Further Education colleges are bracing themselves for another influx of students after the Scottish Government announced the creation of 5,000 additional apprenticeship places.
Yet again, ministers have turned to Europe for the cash, with pound;4 million out of the total cost of pound;9.1 million being met by the European Social Fund.
The announcement brings the total number of apprenticeships in Scotland to 39,500, and Skills Development Scotland (SDS) believes the new places have the potential to benefit at least 500 employers.
The latest development is particularly significant because the Government has bowed to representations from employers with older staff to widen apprenticeships beyond the 16 to 19 age group. The new places will be funded for people of all ages.
Keith Brown, the Skills Minister, said: "We are out of recession but the recovery remains fragile, which is why we continue to prioritise investment in a range of skills and training opportunities to support people into jobs, to develop them in those jobs and ensure we have a workforce fit for purpose."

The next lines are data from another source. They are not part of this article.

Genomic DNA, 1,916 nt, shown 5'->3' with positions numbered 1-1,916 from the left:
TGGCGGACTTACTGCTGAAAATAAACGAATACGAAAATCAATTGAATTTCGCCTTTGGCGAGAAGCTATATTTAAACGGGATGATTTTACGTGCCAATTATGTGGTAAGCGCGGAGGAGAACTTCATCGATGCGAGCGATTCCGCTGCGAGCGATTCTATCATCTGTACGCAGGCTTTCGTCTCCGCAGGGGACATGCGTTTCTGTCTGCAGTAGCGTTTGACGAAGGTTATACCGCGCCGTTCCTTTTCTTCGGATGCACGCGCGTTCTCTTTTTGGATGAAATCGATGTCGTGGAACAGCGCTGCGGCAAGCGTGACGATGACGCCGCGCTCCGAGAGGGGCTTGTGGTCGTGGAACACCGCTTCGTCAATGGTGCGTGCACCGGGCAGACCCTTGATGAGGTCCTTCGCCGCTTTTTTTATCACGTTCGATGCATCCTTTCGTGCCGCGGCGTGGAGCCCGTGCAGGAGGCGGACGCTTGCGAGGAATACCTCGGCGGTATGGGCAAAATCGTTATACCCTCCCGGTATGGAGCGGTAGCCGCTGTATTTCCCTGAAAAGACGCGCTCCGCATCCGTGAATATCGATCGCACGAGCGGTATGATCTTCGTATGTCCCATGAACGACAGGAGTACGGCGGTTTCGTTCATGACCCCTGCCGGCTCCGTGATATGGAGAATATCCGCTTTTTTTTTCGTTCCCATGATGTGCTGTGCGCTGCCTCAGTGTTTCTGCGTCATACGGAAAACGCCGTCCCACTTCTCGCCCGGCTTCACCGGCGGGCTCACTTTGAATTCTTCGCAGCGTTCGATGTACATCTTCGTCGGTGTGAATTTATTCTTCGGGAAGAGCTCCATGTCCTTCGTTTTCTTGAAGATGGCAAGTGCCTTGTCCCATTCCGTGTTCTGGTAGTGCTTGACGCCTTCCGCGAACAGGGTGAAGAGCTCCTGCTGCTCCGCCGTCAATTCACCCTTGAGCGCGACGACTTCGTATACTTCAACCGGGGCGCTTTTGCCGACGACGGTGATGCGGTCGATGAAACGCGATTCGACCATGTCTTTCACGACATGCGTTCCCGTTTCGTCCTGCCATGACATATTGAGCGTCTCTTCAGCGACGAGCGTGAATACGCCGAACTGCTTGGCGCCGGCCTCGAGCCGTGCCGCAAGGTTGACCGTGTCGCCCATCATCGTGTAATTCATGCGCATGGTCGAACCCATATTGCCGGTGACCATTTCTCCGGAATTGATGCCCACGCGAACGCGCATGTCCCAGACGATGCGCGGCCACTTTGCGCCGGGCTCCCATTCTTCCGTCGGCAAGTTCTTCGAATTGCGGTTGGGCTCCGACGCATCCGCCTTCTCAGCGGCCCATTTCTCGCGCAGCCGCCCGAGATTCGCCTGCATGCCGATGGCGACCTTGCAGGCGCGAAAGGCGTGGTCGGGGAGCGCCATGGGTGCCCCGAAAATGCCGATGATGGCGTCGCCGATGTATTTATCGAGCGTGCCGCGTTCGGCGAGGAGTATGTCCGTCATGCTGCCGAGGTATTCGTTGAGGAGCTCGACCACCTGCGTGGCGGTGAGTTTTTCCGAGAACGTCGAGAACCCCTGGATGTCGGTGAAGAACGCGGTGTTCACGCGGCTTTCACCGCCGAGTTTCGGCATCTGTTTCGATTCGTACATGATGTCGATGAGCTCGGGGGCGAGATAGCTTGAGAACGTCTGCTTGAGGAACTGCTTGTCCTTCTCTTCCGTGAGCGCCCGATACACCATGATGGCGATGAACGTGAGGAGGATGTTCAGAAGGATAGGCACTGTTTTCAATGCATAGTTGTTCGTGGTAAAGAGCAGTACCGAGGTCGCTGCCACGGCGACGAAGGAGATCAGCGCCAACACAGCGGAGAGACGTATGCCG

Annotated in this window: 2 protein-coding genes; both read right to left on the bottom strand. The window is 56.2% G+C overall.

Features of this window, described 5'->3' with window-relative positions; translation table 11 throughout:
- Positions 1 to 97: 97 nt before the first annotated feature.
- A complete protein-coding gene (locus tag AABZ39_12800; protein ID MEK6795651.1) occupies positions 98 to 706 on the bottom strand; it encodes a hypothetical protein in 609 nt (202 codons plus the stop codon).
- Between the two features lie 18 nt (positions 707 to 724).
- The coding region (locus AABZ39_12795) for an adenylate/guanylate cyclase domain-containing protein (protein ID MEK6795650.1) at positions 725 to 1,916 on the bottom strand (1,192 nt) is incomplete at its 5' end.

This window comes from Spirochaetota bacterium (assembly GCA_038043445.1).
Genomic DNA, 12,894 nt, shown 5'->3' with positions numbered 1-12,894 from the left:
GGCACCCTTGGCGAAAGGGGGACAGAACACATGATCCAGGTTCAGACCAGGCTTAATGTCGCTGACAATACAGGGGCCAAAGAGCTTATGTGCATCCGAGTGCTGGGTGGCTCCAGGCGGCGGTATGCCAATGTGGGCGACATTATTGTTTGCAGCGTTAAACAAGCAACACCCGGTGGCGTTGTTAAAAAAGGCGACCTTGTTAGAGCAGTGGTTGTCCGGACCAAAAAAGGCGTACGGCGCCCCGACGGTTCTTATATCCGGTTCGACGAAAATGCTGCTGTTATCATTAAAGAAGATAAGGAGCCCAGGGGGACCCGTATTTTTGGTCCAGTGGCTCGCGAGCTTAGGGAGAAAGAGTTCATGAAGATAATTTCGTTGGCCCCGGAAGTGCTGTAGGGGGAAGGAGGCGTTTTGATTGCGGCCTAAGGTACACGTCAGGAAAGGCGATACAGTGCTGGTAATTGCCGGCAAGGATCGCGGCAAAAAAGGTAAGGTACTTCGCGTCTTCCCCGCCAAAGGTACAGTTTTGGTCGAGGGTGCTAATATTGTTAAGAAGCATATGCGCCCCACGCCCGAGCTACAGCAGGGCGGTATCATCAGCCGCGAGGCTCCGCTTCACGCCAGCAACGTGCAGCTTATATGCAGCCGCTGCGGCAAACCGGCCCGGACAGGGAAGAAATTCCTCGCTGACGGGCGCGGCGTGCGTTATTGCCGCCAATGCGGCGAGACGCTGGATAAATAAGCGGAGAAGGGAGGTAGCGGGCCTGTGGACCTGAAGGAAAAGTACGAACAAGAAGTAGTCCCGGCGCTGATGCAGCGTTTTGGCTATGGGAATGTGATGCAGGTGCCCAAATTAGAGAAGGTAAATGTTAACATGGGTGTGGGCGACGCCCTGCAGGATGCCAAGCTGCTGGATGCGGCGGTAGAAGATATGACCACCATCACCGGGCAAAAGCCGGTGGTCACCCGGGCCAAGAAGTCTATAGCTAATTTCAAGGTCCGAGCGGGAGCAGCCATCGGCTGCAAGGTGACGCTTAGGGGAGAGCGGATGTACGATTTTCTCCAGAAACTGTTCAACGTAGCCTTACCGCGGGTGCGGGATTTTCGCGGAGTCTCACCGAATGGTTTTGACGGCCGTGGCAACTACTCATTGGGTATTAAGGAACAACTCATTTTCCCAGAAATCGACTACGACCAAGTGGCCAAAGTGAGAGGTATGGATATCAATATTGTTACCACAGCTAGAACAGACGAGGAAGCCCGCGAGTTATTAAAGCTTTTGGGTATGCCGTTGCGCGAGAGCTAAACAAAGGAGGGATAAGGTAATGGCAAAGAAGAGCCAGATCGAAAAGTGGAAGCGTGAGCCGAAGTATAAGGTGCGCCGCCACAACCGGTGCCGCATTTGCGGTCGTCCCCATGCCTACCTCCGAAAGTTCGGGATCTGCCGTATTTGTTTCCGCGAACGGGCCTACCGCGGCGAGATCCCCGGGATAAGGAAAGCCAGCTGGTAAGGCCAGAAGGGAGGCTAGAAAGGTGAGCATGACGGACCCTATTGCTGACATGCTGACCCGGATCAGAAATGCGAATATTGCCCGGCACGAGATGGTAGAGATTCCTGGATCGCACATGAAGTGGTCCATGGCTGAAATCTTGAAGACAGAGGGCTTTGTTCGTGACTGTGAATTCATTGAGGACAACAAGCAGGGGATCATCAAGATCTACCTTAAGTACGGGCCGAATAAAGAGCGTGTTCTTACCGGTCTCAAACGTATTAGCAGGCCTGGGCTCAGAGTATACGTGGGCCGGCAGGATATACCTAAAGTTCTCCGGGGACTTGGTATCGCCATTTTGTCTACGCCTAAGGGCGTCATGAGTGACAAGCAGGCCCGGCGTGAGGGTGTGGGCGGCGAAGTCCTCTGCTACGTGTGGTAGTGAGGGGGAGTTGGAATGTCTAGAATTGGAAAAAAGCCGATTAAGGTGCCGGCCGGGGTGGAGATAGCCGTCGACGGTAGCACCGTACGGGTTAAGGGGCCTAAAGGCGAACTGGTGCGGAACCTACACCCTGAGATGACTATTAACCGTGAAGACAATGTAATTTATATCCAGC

Damien Yeates, chief executive of SDS, said that "investment such as this allow us to give support to businesses at a time when they need to be at their most productive, as well as boosting employment opportunities for people across a wide range of sectors".
But the additional training will place additional strains on colleges to cope with the demand. Last year, 20,216 people started an apprenticeship, exceeding the target of 18,500. And the Scottish Funding Council secured pound;15 million beyond its normal allocations for colleges to create 4,100 extra FE places in the 2010-11 academic session.
Meanwhile, Vince Cable, the Secretary of State for Business, Innovation and Skills in England, has declared his personal attachment to lifelong learning, due to the role he said it played in helping his mother recover from a mental breakdown. But, although his department has declared lifelong learning to be a priority, critics pointed to Mr Cable's Government's imposition of "efficiency savings" on English colleges amounting to pound;200 million.